seahawk wrote:
With the economy falling to pieces, nothing will be bought.

A few a weeks ago we learned from the internet that Germany is such a rich country that neglects its security since it only spends 1.2% of the GNP on defence. Now, according to the internet, the economy is falling into pieces. This will assure that we reach the 2% target simply by reducing the GNP, and, although nothing will be bought, will finally turn us into valued partners. ;)
 
WIederling
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Re: Germany Considers Tornado Replacement

Fri Feb 01, 2019 8:54 am

Ozair wrote:
I get the protectionist line about FCAS but if Germany and France see the F-35 as a threat to FCAS then the project is doomed before it begins.


The F-35 is AFAICS, Independent of foreign non US content, a closed black box system.
Totally over a barrel towards the US:

A no go.
Murphy is an optimist
 
vr773
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Re: Germany Considers Tornado Replacement

Fri Feb 01, 2019 10:50 am

Ozair wrote:
On a serious note, the average German almost certainly doesn’t have any idea of the F-35 and Super Hornet, they will likely both simply be seen as US aircraft that aren’t made in Germany and there would be no difference politically acquiring one over the other. I’d almost go as far as to say dress all three (f-35, SH and Eurofighter) up in Luftwaffe markings and the average German would be unlikely to tell the difference.


That’s true for the average German but my point referred to about how public opinion gets built. And right now the headlines are “Germany says no to F-35”. The fact that the super hornet is still in the mix is not the eye-catcher and likely won’t spark the public debate the F-35 would have sparked.
 
queb
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Re: Germany Considers Tornado Replacement

Fri Feb 01, 2019 12:28 pm

Germany Weighs Purchase of 45 Boeing-Made F/A-18 Warplanes

https://www.wsj.com/articles/germany-we ... 1548973494

What a SH can do that a Typhoon can't?
 
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seahawk
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Re: Germany Considers Tornado Replacement

Fri Feb 01, 2019 12:31 pm

Growler.
 
queb
Posts: 1012
Joined: Tue Jun 01, 2010 3:10 am

Re: Germany Considers Tornado Replacement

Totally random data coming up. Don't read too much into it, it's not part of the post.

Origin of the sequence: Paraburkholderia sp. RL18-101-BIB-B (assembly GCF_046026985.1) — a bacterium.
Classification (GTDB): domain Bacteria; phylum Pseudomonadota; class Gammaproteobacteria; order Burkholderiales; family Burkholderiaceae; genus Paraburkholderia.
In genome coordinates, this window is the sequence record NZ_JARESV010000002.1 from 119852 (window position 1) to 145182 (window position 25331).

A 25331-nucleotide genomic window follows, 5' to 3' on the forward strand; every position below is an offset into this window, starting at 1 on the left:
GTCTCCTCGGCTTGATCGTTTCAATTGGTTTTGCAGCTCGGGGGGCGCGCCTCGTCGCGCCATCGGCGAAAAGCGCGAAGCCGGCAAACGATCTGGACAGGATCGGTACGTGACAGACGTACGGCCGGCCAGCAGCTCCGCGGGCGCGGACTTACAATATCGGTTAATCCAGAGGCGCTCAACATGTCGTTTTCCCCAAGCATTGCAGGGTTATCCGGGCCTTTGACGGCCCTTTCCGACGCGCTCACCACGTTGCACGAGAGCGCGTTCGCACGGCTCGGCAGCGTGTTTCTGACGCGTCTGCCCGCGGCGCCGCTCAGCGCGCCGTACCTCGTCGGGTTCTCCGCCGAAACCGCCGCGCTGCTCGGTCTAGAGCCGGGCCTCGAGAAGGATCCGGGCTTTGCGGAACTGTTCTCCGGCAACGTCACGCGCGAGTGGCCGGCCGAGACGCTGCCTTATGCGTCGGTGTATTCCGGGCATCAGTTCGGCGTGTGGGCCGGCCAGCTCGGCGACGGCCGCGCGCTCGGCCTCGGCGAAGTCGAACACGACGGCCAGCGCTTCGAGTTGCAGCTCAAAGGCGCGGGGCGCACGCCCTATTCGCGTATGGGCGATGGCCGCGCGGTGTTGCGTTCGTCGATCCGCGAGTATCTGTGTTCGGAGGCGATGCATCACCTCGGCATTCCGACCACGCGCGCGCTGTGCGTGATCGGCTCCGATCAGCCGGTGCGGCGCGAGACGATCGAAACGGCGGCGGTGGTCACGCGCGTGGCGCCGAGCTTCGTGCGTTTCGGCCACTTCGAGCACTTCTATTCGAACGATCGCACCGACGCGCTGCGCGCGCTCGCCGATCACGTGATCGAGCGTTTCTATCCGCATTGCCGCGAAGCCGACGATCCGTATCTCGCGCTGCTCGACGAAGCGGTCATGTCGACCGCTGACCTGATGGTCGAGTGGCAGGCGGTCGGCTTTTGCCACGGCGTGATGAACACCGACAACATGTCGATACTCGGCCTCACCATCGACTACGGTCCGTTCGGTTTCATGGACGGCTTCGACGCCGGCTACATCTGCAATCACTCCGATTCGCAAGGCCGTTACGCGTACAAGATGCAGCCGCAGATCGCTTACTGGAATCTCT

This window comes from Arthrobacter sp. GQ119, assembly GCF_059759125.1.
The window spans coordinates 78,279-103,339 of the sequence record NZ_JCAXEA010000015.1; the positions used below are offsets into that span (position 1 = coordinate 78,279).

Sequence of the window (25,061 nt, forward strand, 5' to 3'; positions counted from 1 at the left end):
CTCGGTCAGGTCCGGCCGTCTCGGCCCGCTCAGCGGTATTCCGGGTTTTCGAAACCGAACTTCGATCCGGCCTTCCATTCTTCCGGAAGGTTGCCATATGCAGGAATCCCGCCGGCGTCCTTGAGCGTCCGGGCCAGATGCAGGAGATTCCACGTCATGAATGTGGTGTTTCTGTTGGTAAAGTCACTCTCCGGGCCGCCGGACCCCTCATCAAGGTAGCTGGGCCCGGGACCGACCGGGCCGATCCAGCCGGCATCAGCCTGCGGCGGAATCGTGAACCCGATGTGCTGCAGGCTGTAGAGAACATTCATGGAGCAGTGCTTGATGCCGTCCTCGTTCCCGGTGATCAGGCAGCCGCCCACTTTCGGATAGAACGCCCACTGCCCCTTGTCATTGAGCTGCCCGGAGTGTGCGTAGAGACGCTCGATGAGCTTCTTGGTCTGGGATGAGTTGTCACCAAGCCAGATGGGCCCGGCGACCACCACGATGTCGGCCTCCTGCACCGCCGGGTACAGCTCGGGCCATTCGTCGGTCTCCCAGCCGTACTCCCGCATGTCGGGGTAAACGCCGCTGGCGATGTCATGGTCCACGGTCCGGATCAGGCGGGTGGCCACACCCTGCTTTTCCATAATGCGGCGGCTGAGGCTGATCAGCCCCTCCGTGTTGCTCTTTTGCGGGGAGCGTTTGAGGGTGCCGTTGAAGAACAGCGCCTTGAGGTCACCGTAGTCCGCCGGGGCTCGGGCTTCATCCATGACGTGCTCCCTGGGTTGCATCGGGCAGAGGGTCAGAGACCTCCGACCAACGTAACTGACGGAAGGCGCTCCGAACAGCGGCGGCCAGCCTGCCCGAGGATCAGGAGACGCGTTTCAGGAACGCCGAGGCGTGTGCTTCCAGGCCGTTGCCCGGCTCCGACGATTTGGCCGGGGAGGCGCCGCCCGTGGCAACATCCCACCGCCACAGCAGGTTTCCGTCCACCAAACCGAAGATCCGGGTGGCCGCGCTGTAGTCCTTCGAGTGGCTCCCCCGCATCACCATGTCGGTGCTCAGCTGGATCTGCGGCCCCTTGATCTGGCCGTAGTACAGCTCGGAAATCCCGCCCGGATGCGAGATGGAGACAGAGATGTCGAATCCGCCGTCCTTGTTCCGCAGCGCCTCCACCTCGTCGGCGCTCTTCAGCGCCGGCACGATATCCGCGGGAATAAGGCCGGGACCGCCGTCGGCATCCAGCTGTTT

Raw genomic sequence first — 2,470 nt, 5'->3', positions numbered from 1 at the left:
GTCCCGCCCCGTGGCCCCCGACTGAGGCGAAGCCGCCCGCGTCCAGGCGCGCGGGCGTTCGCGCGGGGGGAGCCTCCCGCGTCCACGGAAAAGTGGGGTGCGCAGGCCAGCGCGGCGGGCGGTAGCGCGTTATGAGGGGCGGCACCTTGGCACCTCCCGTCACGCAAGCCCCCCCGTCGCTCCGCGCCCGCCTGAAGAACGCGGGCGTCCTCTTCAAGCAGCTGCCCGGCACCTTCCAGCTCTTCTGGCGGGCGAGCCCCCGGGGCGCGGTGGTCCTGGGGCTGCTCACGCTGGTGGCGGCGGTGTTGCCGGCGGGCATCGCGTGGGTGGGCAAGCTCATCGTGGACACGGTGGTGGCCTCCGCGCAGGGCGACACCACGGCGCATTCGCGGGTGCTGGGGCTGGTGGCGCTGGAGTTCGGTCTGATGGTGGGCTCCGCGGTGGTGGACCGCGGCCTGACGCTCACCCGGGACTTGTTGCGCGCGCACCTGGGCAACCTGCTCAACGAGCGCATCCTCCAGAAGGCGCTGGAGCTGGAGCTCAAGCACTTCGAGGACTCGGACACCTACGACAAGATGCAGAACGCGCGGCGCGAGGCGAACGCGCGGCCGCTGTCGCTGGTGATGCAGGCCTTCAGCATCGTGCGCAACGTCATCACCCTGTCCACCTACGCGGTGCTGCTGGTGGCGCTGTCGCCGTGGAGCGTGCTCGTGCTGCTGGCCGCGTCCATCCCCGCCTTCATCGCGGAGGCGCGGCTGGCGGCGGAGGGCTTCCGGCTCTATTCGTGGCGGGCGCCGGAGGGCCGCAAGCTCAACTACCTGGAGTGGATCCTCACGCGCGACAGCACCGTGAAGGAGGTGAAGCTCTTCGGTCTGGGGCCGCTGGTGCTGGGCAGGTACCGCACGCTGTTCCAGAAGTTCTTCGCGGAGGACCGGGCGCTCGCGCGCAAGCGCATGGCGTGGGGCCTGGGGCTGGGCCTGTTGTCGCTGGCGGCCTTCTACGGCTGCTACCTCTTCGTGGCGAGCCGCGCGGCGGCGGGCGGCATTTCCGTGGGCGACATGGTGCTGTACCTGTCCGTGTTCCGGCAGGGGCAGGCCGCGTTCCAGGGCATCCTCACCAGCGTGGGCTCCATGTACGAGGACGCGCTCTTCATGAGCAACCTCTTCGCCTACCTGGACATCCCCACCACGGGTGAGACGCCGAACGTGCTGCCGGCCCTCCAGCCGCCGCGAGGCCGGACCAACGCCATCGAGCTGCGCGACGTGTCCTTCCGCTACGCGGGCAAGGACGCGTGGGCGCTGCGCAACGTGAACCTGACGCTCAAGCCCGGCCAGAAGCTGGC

Fri Feb 01, 2019 12:46 pm

seahawk wrote:
Growler.


I don't think Germans asked for a carrier-based electronic warfare aircraft.
Last edited by queb on Fri Feb 01, 2019 12:51 pm, edited 1 time in total.
 
queb
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Re: Germany Considers Tornado Replacement

Fri Feb 01, 2019 12:47 pm

error
 
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seahawk
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Re: Germany Considers Tornado Replacement

Fri Feb 01, 2019 1:06 pm

queb wrote:
seahawk wrote:
Growler.


I don't think Germans asked for a carrier-based electronic warfare aircraft.


But a replacement for the ECR Tornados.
 
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Slug71
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Re: Germany Considers Tornado Replacement

Fri Feb 01, 2019 3:25 pm

No surprise about the F-35. A little surprised by the F/A-18 though. I thought it would be between the Eurofighter and Rafale.
 
Planeflyer
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Re: Germany Considers Tornado Replacement

Fri Feb 01, 2019 4:00 pm

So much for offensive air operations from a NATO partner.
 
Ozair
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Re: Germany Considers Tornado Replacement

Sun Feb 03, 2019 8:45 pm

tommy1808 wrote:
Ozair wrote:
I get the protectionist line about FCAS but if Germany and France see the F-35 as a threat to FCAS then the project is doomed before it begins.


It is not a threat in that sense. Having 5th Gen. fighters on the parking lot will reduce the number of FCAS, but since R&D will very likely be a lot more expensive per Unit than actually building it, wont reduce coat.

We'd be perfectly fine to pay twice the price for an FCAS that is designed, build and the technology owned by German, France, and seemingly Spain, but reducing the number will drive that up quite a bit because export markets are likely small.

For an F18 it would be easy to make the case to park it after 20 years, for an F35 not so much.

Best regards
Thomas

I get the dev stuff but to claim that because a SH is less tech it could be retired earlier as a potential reason is crazy talk. The Luftwaffe would be crazy to accept that compromise, get a lower tech less survivable jet because it will hopefully make it easier to buy enough of a new jet which is at least 20 years away (and may never arrive)…

vr773 wrote:

That’s true for the average German but my point referred to about how public opinion gets built. And right now the headlines are “Germany says no to F-35”. The fact that the super hornet is still in the mix is not the eye-catcher and likely won’t spark the public debate the F-35 would have sparked.